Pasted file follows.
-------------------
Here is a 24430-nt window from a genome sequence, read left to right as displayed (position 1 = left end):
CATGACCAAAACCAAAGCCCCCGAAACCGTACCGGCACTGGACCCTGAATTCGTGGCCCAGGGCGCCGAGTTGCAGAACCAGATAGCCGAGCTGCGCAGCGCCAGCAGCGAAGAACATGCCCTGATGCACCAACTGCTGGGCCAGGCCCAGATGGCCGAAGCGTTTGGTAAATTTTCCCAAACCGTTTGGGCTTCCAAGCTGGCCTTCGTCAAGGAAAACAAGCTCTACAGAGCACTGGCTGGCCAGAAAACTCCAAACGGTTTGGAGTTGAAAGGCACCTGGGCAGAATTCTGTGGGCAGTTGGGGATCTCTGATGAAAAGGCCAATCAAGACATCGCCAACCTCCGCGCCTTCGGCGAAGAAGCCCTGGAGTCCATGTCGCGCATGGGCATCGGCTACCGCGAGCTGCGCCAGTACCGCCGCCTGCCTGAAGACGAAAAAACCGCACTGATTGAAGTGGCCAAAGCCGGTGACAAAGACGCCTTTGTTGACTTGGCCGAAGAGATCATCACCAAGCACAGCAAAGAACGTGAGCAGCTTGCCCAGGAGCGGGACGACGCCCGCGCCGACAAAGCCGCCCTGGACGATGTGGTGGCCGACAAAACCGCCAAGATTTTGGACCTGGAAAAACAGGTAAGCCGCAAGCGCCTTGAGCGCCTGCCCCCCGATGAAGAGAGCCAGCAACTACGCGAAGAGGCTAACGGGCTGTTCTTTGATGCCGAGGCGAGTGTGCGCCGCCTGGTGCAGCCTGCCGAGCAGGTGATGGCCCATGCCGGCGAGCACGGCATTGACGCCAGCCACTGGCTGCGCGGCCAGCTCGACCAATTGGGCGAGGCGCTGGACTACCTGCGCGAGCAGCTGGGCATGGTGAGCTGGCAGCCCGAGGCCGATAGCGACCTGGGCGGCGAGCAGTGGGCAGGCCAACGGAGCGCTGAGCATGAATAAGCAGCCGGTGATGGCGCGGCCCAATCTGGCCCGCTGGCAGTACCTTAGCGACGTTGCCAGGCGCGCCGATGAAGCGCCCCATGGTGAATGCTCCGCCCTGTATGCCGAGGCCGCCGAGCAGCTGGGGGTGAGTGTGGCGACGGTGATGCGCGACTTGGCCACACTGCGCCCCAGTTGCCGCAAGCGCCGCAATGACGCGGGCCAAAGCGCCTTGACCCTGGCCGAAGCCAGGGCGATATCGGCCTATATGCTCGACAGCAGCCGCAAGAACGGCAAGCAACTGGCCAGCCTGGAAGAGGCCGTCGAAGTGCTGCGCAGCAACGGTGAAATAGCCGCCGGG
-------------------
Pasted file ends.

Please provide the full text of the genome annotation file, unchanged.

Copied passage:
Here is a 24430-nt window from a genome sequence, read left to right as displayed (position 1 = left end):
CATGACCAAAACCAAAGCCCCCGAAACCGTACCGGCACTGGACCCTGAATTCGTGGCCCAGGGCGCCGAGTTGCAGAACCAGATAGCCGAGCTGCGCAGCGCCAGCAGCGAAGAACATGCCCTGATGCACCAACTGCTGGGCCAGGCCCAGATGGCCGAAGCGTTTGGTAAATTTTCCCAAACCGTTTGGGCTTCCAAGCTGGCCTTCGTCAAGGAAAACAAGCTCTACAGAGCACTGGCTGGCCAGAAAACTCCAAACGGTTTGGAGTTGAAAGGCACCTGGGCAGAATTCTGTGGGCAGTTGGGGATCTCTGATGAAAAGGCCAATCAAGACATCGCCAACCTCCGCGCCTTCGGCGAAGAAGCCCTGGAGTCCATGTCGCGCATGGGCATCGGCTACCGCGAGCTGCGCCAGTACCGCCGCCTGCCTGAAGACGAAAAAACCGCACTGATTGAAGTGGCCAAAGCCGGTGACAAAGACGCCTTTGTTGACTTGGCCGAAGAGATCATCACCAAGCACAGCAAAGAACGTGAGCAGCTTGCCCAGGAGCGGGACGACGCCCGCGCCGACAAAGCCGCCCTGGACGATGTGGTGGCCGACAAAACCGCCAAGATTTTGGACCTGGAAAAACAGGTAAGCCGCAAGCGCCTTGAGCGCCTGCCCCCCGATGAAGAGAGCCAGCAACTACGCGAAGAGGCTAACGGGCTGTTCTTTGATGCCGAGGCGAGTGTGCGCCGCCTGGTGCAGCCTGCCGAGCAGGTGATGGCCCATGCCGGCGAGCACGGCATTGACGCCAGCCACTGGCTGCGCGGCCAGCTCGACCAATTGGGCGAGGCGCTGGACTACCTGCGCGAGCAGCTGGGCATGGTGAGCTGGCAGCCCGAGGCCGATAGCGACCTGGGCGGCGAGCAGTGGGCAGGCCAACGGAGCGCTGAGCATGAATAAGCAGCCGGTGATGGCGCGGCCCAATCTGGCCCGCTGGCAGTACCTTAGCGACGTTGCCAGGCGCGCCGATGAAGCGCCCCATGGTGAATGCTCCGCCCTGTATGCCGAGGCCGCCGAGCAGCTGGGGGTGAGTGTGGCGACGGTGATGCGCGACTTGGCCACACTGCGCCCCAGTTGCCGCAAGCGCCGCAATGACGCGGGCCAAAGCGCCTTGACCCTGGCCGAAGCCAGGGCGATATCGGCCTATATGCTCGACAGCAGCCGCAAGAACGGCAAGCAACTGGCCAGCCTGGAAGAGGCCGTCGAAGTGCTGCGCAGCAACGGTGAAATAGCCGCCGGG